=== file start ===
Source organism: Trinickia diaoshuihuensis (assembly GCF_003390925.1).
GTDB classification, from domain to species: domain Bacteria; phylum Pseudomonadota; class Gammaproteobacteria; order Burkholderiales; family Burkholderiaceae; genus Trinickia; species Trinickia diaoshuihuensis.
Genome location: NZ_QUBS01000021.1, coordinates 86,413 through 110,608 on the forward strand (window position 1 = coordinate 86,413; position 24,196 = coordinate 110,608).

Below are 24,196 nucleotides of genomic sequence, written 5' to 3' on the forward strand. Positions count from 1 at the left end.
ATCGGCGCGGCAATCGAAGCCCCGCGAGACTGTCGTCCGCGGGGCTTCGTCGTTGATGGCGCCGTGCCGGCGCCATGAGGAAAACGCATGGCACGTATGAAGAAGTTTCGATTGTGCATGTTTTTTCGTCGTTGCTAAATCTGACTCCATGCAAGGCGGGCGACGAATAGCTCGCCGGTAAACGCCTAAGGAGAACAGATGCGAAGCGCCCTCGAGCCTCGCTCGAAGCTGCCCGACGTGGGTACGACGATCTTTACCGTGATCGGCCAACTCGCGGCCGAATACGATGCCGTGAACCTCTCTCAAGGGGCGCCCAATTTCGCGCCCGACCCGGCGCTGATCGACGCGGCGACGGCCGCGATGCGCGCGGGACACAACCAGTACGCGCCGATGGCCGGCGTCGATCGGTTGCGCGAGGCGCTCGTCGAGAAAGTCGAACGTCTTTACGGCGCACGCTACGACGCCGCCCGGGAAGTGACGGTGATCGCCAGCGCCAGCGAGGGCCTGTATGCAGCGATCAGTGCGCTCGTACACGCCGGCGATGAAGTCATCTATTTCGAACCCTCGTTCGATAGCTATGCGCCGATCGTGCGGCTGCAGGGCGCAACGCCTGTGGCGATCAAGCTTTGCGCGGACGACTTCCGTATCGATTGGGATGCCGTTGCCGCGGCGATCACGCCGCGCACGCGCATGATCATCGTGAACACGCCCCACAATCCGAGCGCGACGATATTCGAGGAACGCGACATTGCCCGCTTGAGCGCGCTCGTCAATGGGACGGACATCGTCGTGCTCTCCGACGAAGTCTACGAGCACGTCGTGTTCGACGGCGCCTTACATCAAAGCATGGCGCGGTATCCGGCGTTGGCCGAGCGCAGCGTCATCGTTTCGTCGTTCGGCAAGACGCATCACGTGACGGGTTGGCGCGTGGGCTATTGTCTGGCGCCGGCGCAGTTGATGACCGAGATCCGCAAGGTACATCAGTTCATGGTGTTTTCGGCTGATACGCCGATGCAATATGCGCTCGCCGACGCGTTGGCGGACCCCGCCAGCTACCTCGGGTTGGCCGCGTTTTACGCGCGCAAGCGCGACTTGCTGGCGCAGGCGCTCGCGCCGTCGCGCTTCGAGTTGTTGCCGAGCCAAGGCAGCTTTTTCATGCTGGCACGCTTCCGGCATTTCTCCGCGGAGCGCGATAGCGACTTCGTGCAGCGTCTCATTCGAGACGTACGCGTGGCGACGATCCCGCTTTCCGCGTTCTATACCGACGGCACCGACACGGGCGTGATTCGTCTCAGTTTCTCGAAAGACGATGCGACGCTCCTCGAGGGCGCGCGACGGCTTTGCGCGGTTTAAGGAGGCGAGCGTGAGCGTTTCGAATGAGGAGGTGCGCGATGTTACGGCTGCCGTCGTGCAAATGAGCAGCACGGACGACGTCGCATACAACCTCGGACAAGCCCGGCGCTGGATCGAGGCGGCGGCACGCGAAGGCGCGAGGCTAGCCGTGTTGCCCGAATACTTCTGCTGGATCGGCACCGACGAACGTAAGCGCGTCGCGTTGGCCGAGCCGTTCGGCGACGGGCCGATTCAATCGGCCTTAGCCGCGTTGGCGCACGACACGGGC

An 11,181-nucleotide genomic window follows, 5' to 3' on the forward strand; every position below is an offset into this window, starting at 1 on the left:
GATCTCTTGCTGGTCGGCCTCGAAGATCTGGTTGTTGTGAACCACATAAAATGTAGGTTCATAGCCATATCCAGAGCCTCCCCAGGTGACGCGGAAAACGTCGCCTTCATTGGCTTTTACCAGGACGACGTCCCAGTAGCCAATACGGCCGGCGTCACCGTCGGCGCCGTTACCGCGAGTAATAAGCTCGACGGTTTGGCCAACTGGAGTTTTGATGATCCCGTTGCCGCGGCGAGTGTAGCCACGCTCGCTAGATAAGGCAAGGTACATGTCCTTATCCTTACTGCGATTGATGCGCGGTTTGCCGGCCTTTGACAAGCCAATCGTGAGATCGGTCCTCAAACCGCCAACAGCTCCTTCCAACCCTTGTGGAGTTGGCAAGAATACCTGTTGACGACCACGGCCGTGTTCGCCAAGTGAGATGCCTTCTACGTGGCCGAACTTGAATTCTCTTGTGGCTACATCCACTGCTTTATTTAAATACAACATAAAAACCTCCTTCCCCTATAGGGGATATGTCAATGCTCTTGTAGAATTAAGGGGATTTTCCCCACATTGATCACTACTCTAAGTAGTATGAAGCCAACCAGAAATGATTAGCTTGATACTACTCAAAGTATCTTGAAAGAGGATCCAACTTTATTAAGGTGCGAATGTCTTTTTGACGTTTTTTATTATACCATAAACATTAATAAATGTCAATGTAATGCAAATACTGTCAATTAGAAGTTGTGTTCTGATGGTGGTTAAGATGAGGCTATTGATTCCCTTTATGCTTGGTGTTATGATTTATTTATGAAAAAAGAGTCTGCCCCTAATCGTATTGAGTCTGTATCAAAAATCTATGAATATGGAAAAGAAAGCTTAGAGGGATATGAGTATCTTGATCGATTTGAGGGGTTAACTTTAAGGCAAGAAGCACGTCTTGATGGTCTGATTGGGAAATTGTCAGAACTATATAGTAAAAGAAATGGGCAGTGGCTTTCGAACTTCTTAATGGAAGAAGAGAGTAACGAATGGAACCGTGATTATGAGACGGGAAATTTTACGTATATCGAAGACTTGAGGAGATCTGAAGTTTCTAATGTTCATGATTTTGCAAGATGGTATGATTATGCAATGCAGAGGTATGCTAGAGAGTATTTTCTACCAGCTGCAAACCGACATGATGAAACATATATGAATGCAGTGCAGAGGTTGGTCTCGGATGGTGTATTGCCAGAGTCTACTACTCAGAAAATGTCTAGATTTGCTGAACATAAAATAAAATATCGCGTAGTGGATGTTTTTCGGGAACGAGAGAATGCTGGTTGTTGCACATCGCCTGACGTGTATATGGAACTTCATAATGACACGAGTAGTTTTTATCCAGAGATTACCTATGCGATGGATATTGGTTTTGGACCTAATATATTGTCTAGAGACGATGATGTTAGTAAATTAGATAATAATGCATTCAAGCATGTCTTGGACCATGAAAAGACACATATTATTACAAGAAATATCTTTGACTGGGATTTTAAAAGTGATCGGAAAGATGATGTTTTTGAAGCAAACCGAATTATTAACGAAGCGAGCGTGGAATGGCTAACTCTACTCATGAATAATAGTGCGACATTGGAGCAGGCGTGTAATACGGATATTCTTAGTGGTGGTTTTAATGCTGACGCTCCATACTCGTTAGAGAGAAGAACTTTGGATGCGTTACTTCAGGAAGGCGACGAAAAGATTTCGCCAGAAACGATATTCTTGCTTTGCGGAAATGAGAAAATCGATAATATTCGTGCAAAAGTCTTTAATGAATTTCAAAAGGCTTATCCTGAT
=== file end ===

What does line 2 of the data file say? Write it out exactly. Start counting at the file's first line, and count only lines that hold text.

GTDB classification, from domain to species: domain Bacteria; phylum Pseudomonadota; class Gammaproteobacteria; order Burkholderiales; family Burkholderiaceae; genus Trinickia; species Trinickia diaoshuihuensis.